You’ve got your RV, and you’ve planned your first road trip.
You need to decide what RV accessories are essential versus which ones are just nice to have.
Lucky for you, you won’t have to make the tough decisions because RVezy has done the hard part for you.
We asked RV owners to share their top RV must-haves, and we’re passing the list on to you.
We’ve kept our list short and sweet and focused on the really important accessories that will help protect your RV, save you money, and ensure you get the most out of every RV adventure. This way, you can buy only what you need and still have a bit extra leftover for some RV gadgets or campground comforts, too.
Renting out your RV? Consider including the 10 RV must-haves with every rental. A prepared camper is a happy camper!
Every RV needs to have a good set of wheel chocks. Wheel chocks act as a secondary safety measure to prevent your RV from rolling in the event of a brake or stabilizer failure, a storm, or movement inside of the RV. Always use wheel chocks in a pair, and position the chocks downhill and below the RV’s center of gravity.
Unlevel RVs cause stress on the frame and create a sensation of imbalance. When an RV isn’t level, refrigerators malfunction, water collects in corners of sinks and showers, and tank sensors display faulty readings. All RVs require leveling. Larger motorhomes and travel trailers may have hydraulic jacks with a built-in leveling system, but most RVs on the market require manual leveling. Always keep a bubble leveling tool and leveling blocks, like this Andersen Camper Leveler and Chock Kit to help level your RV and keep your systems operating correctly.
RV power cord adapters convert RV plugs to work when electrical service does not match the RV’s plug. RVs typically have high voltage 30-amp or 50-amp power plugs. The two most common styles of RV power cord adapters are the dog bone and the puck-style adapters. Always keep your adapters with your other power supplies just in case you need to hook up to a connection with a different plug.
RVezy pro tip: When using a power cord adapter to move from 50- to 30-amp or 30- to 15-amp, avoid overloading your electrical service. Running two high-voltage systems at once, like a hairdryer and the microwave might trip a circuit.
Surge protectors help prevent costly damage to an RV’s electrical system. Power surges, low or high voltages, and faulty wiring can all damage your RV. A portable surge protector plugs directly into the electrical pedestal at a campsite and acts as a buffer between the campground’s electrical service and the RV. Portable surge protectors vary in price depending on the level of protection the device provides. Purchasing a more expensive surge protector will protect your electrical equipment and give you peace of mind. Paying a few hundred dollars for a surge protector could save you thousands of dollars in electrical repairs should something go awry at the campground.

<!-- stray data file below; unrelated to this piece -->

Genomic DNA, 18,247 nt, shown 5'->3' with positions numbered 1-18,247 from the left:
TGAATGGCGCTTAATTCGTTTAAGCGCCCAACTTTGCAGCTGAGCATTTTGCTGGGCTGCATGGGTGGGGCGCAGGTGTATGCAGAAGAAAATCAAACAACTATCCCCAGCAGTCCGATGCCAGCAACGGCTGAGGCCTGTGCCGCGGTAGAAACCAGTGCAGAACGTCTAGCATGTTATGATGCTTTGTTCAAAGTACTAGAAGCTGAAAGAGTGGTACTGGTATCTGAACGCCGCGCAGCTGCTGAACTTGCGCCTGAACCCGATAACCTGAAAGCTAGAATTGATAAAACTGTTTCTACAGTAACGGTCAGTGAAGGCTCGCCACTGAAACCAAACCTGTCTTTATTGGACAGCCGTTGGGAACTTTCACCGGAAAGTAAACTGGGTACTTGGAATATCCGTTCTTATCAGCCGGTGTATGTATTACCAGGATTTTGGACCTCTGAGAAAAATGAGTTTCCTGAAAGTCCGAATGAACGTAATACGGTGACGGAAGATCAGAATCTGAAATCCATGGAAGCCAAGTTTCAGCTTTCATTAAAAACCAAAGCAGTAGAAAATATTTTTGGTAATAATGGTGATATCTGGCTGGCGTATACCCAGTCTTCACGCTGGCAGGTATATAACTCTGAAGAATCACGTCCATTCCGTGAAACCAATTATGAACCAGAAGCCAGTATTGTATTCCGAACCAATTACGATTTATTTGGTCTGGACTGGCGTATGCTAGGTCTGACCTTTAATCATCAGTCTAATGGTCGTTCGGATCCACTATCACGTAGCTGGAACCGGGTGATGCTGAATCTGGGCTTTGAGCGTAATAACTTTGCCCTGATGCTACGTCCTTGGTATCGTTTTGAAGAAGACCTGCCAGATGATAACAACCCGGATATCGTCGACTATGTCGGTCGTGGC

Protect your RV’s plumbing system from high water pressure by using an inline water pressure regulator. Attach one end of this little brass device to the campground’s water faucet and the other end to your freshwater drinking hose. The regulator reduces water pressure safely and consistently and helps prevent pressure-related water damage or leaks.
Always use an RV drinking water hose for your RV's water supply. RV drinking water hoses differ from garden hoses because RV water hoses have a thicker construction, are extra durable, BPA-free, lead-free, and phthalate-free. Most RV drinking water hoses are white or blue to help differentiate drinkable (potable) water hoses from nonpotable, RV black water hoses.
Filtered water is safer, cleaner, and tastes better. RV water filters reduce sediment buildup in the freshwater tank and help the water taste better. It’s not necessary to install expensive or heavy-duty filters unless you use your RV full time. Most RVers find that an inline water filter is effective, easy to use, and inexpensive.
An RV sewer hose is a must-have for self-contained RVs. The sewer hose attaches to an RV’s black or gray water tank and helps provide a safe and sanitary way to dump the liquid waste from the holding tanks into an RV dump station.
Always keep a headlamp, flashlight, or lantern with your RV supplies. You never know when you might need to set up camp in the dark or walk to the restroom in the middle of the night. Campers often opt to buy solar-powered or USB-powered lights because they eliminate the need to carry or dispose of extra batteries.
Got duct tape? Next time you head out on the road, fill a small tool bag with some of the basic supplies you might need to tighten a loose screw or repair a broken camp chair. Start with some duct tape, scissors, a Phillips screwdriver, a flat-head screwdriver, plumbing tape, and a wrench set. Then, as time goes on, add a few more tools and supplies as you see fit. Most RVers also add spare fuses, extra hitch pins or clips, lubricating spray, zip ties, and paracord.
The last RV must-have is your cell phone. Why? Your phone gives you access to the best mobile RV apps for road trips and connects you directly to the RVezy app. RV owners can manage their bookings through the app and connect with renters while they’re on the road. In addition, renters can reach out to owners with questions with a touch of a button. While a cell phone isn’t technically an RV must-have, it’s an RVezy rental essential and helpful in almost any situation.
RVezy renter tip: Every RV you rent on RVezy is unique. During the departure, walk through the RV with the owner to learn how to operate the unit and discuss add-ons or accessories.
Packing your RV for a successful road trip doesn’t have to be complicated. As long as you can level your RV, connect to electricity, water, sewer, and troubleshoot the unexpected, you’re good to go!
Preparation makes every road trip a bit more EZY.
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